In “Soul,” Joe’s goal is clear from the start, but the jazz singer also has a goal. She wants to find a piano player for her band, but she doesn’t think Joe is the man her band needs. In a scene, the villain isn’t necessarily a bad person. The villain is simply the person keeping the hero from achieving his or her goal.
In any scene, the villain is always trying to do the exact opposite of what the hero wants. In “Blood Simple,” the hero wants to get to know the woman, so the driver in the other car is threatening to keep that from happening. In “Soul,” Joe Gardner wants to join a jazz band but the jazz singer has to approve of him, and initially she doesn’t.
A goal for the hero gives the scene purpose and focus since from the start, we want to know if the hero achieves the goal or not. Conflict creates tension to make us wonder if the hero can achieve the goal or not. When the hero tries again, that creates suspense since the villain initially blocked the hero’s first attempt to get the goal. By the end of the scene, we should know whether the hero got the goal or not.
Take any of these elements out and the entire scene falls apart. To see how this creates a weak scene, here’s how the opening scene of “Don’t Worry Darling” works:
The hero is a woman living in a 1950s style suburban community. When the scene opens, she’s balancing a drink on her head along with two other woman as the women’s husbands cheer them on happily. Then one woman lets the glass slip from her head and bumps into the hero, causing the hero to lose the glass from her head, making the third woman the winner of this contest.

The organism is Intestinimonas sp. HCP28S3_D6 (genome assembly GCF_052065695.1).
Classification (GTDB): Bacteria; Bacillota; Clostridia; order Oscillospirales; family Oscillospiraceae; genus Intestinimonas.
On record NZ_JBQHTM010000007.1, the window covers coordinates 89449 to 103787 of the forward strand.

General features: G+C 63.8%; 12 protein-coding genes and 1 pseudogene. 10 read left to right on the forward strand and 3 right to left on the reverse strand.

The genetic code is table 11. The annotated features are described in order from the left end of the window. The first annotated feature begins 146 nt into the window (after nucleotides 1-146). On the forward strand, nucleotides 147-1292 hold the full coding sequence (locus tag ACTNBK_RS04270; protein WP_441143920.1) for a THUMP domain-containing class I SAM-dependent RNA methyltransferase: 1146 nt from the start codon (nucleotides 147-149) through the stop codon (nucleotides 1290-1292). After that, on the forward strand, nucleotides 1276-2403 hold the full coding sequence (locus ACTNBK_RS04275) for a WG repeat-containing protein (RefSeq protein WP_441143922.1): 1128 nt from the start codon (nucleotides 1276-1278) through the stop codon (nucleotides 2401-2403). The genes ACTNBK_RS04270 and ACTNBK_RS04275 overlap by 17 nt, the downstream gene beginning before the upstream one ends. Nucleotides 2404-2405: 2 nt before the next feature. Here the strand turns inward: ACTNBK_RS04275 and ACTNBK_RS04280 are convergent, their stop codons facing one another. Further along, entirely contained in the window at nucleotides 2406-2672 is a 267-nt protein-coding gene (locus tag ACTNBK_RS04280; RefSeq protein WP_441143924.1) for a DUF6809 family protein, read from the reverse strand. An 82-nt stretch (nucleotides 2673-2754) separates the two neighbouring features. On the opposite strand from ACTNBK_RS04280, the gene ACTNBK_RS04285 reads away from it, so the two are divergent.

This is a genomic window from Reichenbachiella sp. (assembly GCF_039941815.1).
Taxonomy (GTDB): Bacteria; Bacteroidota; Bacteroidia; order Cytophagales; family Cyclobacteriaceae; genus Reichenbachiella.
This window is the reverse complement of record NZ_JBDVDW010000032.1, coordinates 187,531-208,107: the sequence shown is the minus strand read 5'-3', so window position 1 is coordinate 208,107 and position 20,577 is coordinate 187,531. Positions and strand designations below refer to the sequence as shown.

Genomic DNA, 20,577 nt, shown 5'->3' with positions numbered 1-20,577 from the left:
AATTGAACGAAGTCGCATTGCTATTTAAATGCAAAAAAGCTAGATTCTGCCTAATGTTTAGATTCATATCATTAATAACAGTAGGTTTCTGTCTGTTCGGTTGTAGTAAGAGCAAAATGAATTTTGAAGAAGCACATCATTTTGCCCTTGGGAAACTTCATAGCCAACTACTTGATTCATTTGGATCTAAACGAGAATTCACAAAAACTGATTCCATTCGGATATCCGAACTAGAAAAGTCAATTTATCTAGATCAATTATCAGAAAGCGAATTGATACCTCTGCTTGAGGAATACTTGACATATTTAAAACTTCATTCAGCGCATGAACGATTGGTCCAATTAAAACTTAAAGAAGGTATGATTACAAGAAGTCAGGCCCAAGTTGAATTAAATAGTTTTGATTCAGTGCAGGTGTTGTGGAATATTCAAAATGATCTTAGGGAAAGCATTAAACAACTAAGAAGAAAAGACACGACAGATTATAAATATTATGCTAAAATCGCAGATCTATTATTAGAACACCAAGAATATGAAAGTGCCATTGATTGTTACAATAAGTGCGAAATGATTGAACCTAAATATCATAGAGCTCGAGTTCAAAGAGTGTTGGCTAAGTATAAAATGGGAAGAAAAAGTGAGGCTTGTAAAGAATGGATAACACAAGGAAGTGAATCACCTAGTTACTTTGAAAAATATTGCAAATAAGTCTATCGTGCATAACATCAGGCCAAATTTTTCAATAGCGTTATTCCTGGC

Everybody cheers and the hero pouts about losing, but her husband kisses her to keep her happy. Everybody grabs a drink, the men celebrate a promotion at work, and the women enjoy marital bliss. The end.
This scene goes nowhere because there’s no goal for the hero to pursue. Because she has no goal she’s trying to get, there’s no conflict to get in her way. Since the hero lacks a goal, there’s no reason for her to try a different solution since she has no direction to begin with. Finally, there’s no sense of resolution because the hero had no goal in the beginning.
The lack of a clear goal for the hero means there’s no conflict, no suspense, and no resolution of any kind. This creates a pointless scene that fails to grab our attention. The hero’s life is the exact same in the beginning as it is in the end. Nothing has changed.
In comparison, in “Blood Simple,” the man and the woman are hesitantly reaching out to see if the other shares their affections. By the end of the scene, both of their lives have changed because they’re now lovers.
In “Soul,” Joe Gardner is not part of a jazz band and he desperately wants to join the band. After his audition, he’s impressed the jazz singer who invites him to join the band. Joe had a dream of joining the band and by the end of the scene, he’s joined the band. His life has changed dramatically from the start of the scene to the end.
In “Don’t Worry Darling,” the hero’s life never changes in any way, which means this scene fails to tell a story. Just one poorly written scene can hurt a story, but if one scene is poorly written, there’s a high chance multiple other scenes are also poorly written where nothing changes the hero’s life in any meaningful way.
Remember, a story is only as strong as its weakest scene so it’s crucial to make sure every scene grabs attention and holds it by letting us see a hero struggle to achieve a goal and then let us know whether he or she achieved it in the end.